“Canada had developed, especially in Ontario, along the routes of her railway lines. About every twenty miles along these lines an initial distributing center had grown into a township of fifteen thousand or more people.
Each township, very early, had developed its own small, weekly newspapers.
As the town grew, so did its economy, until, in most of these towns, these weekly papers had prospered sufficiently to become dailies--one of which, in time, had usually ousted the rest.
Most of these daily papers had for decades been in the hands of the one family, passed down from father to son, and had continued in existence more out of habit than conviction; and often, because they were run on uneconomic and old-fashioned lines, they nowadays made little or no money.
Yet they were subject to succession duties each time the current publisher died, and these death duties were steadily whittling away what little incentive still existed for a family to continue the business.
Therefore, there should, throughout Canada, be a great number of old family newspapers which, sooner or later, to the advantage both of the family and himself, he could buy.
And they were properties worth buying because, in a company like his, it could be ensured that they would never be subject to death duties; and because every community in Canada was a growing one, becoming daily more prosperous; and because a single paper in such a growing, increasingly prosperous community represented an ineradicable monopoly - a cul-de-sac, as it were - into which must flow all of its advertising revenue; and because efficient, business-like publishing methods, such as he, almost alone in Canada, had perfected, must enormously increase the earnings and profits of any newspaper he acquired.”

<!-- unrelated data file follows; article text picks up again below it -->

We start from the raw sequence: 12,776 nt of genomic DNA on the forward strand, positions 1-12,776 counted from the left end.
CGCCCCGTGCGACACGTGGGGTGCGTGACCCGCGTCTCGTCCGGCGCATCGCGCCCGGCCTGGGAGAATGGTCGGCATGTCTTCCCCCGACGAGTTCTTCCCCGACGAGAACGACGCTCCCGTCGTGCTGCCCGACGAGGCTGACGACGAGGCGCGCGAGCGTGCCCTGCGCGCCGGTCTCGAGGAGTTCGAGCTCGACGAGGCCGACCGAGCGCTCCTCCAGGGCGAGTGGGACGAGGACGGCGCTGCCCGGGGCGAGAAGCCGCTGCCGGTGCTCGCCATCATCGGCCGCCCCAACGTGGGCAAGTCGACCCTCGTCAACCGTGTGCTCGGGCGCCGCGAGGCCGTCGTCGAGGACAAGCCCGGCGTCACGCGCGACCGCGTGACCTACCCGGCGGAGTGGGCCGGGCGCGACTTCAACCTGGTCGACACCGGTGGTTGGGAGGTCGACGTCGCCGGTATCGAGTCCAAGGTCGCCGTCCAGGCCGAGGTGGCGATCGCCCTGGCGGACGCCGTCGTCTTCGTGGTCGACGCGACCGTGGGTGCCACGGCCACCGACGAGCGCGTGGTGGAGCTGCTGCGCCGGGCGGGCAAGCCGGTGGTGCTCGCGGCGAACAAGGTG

What did Roy Thomson look for in deals?
Through his failures Roy learned what made a great business:
- Not all growth makes for a good business - Selling auto parts & radios grew quickly with consumer adoption, but they didn't make money.
- Barriers to entry - Low barriers to entry make it hard to make profits. Moats matter.
- Sticky customers
- High margins
- Lowering costs using technology
- Local monopolies
- Enduring advantages
Thomson was never afraid of losing money on his deals. He always viewed them as “heads I win, tails I don’t lose much”.
"I don't take chances in deals. You think I do, but I don't. I know my deals are O.K. Right now, I've got sixteen deals on. And sixteen more in my head. But I don't fear for any of them, because I'm not taking risks."
- Roy Thomson
“You'd have to be crazy not to make money on this deal," he explained back in Toronto. "The real estate and buildings alone are worth a million pounds -which was a quarter of a million more than he had laid out.”
- Roy Thomson
How did Roy get up to speed in the new industry?
Back then it was a lot harder to conduct competitive due diligence.
Roy had no background in newspapers but consistently ran them more efficiently than the previous owners.
How Roy learned the ideal layout proportions:
“He drew a hundred dimes from the bank, looked up the names of a hundred cities in America that were approximately the same size as Timmins (whose population then was about fifteen thousand), and sent a dime to a newspaper office in each such town asking the publisher to mail him back a copy of his journal.
Then, on the floors of his lodging rooms in Timmins, of the Spruce Street "office" and of his North Bay home, he went about the systematic task of measuring, analyzing, and charting--most particularly charting--all his conclusions about the make-up and earning power of small rural newspapers.
From that moment onwards, his research completed, Thomson the publisher knew exactly the proportions he wanted in his newspaper of classified and display advertising, of editorial comment and news and illustration.”
How did Thomson Newspapers source and find businesses to buy?
Since papers were viewed as family heirlooms (run for political clout rather than profits), buying up newspapers in the ‘40s and ‘50s wasn’t that easy.